Mr. GRINT: (as Ron) Don't know why I listened to that radio idea, to make sure I don't hear Jenny's name or Fred or George or Marla.
Mr. RADCLIFFE: (as Harry) Oh, you think I'm not listening too. You think I don't know how this feels?
Mr. GRINT: (as Ron) No, you don't know how it feels. Your parents are dead. You have no family.
(Soundbite of fighting)
Ms. WATSON: (as Hermione) Stop. Stop.
Mr. RADCLIFFE: (as Harry) Well, then go. Go then.
EDELSTEIN: That's excellent psychodrama. And it's a vivid reminder that with all the enchanted-kingdom imagery of Rowling's first books, her real subject is deadly serious. In common with her fellow Brits, Tolkien and Orwell, Rowling is haunted by harbingers of fascism - in this case, race-based fascism. Voldemort's allies are purebloods obsessed with rooting Muggles and mongrel Mudbloods. The film's feel is paranoid and post-apocalyptic, and it's no wonder the central trio's well of affectionate banter has run dry.
The rest of the actors are practically extras: It's like a Royal Shakespeare Company Halloween party. Helena Bonham Carter shakes her fright wig, Brendan Gleeson models his eye patch. Alan Rickman has a line or two, Michael Gambon and John Hurt. On one level it's a waste. On another, hail to Warners for subsidizing their low-paying stage work. The series is a British-actor tent pole, too.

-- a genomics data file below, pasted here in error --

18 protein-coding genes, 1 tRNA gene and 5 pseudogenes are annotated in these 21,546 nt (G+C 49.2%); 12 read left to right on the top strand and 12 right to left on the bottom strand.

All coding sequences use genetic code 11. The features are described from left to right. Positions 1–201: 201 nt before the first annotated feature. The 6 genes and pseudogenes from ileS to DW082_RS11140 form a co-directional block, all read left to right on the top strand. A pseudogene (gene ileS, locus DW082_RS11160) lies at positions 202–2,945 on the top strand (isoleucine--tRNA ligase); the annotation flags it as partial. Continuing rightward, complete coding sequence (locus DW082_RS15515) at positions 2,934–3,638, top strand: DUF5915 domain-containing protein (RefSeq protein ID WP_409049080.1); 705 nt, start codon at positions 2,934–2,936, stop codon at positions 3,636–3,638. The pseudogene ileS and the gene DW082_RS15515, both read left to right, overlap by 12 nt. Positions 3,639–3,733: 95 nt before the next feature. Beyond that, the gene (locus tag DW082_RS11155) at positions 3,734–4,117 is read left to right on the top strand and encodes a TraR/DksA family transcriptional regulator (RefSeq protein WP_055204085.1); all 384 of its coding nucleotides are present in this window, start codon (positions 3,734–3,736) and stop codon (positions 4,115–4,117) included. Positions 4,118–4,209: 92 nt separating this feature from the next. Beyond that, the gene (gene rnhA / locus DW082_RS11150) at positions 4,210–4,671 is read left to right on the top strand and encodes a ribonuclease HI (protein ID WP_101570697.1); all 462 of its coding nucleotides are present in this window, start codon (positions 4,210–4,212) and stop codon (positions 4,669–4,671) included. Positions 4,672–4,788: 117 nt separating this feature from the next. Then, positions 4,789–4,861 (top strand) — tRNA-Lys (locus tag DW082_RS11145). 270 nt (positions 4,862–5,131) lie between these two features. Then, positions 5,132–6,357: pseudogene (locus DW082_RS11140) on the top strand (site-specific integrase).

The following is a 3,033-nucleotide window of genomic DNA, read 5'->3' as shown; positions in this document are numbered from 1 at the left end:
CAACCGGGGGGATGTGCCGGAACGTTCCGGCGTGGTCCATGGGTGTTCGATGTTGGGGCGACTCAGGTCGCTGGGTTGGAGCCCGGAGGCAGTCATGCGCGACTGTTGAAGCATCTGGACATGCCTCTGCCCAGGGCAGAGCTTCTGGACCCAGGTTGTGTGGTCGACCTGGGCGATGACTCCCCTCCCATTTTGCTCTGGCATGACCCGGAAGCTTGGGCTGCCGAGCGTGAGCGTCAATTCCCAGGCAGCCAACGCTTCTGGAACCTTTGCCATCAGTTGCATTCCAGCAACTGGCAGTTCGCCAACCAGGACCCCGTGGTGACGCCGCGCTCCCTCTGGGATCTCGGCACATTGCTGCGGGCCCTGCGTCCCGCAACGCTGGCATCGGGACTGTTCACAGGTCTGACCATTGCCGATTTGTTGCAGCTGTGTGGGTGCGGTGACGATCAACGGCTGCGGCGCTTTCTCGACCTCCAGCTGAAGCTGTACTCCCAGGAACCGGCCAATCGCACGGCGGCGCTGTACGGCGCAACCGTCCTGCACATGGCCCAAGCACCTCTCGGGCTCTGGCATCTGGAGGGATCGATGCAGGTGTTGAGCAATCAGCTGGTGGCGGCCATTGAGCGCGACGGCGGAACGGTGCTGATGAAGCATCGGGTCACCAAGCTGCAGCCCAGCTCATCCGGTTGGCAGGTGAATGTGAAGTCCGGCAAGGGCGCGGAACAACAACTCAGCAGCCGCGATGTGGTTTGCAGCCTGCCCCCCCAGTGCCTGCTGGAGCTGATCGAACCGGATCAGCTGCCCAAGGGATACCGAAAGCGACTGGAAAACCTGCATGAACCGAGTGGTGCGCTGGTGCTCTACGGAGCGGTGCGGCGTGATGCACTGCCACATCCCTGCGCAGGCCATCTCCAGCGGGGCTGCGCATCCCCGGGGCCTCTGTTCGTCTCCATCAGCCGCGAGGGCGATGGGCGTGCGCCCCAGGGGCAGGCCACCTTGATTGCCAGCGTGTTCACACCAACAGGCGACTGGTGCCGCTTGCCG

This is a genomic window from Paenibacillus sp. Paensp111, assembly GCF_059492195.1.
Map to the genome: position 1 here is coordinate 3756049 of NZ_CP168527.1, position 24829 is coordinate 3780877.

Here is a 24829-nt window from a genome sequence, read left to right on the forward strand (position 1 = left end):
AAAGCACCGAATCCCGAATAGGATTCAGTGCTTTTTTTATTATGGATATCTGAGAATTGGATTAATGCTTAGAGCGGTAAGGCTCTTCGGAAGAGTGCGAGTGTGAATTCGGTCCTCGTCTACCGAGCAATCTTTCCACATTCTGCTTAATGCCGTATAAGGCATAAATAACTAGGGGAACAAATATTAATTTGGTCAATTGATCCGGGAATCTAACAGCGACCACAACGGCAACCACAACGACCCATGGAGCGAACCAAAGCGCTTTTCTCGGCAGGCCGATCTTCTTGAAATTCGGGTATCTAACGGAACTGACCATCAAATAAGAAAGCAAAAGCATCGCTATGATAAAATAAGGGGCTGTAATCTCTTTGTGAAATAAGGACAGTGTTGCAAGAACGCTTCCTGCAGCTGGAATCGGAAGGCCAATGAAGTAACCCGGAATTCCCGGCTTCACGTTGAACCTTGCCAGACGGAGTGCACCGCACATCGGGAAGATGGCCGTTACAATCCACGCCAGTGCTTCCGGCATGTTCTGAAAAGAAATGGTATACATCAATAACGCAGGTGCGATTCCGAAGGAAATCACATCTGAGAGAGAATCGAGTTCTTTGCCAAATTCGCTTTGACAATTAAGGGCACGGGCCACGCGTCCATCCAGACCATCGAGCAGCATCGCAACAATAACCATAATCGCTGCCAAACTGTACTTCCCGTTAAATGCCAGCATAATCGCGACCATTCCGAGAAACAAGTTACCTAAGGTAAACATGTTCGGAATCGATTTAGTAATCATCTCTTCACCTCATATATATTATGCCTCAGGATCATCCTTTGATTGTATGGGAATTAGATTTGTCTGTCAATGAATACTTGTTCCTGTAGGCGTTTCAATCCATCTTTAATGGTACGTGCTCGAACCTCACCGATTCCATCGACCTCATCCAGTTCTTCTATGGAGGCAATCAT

Ralph Fiennes' Voldemort provides the scares. He looks like a flesh reptile and declaims like Captain Hook, if the crocodile had bitten off his nose instead of his hand. I sure hope he gets a good sendoff in "Harry Potter and the Deathly Hallows Part 2" - or, who knows, Warners might order up a reboot and do it all again.
BIANCULLI: David Edelstein is film critic for New York magazine.
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BIANCULLI: For Terry Gross, I'm David Bianculli.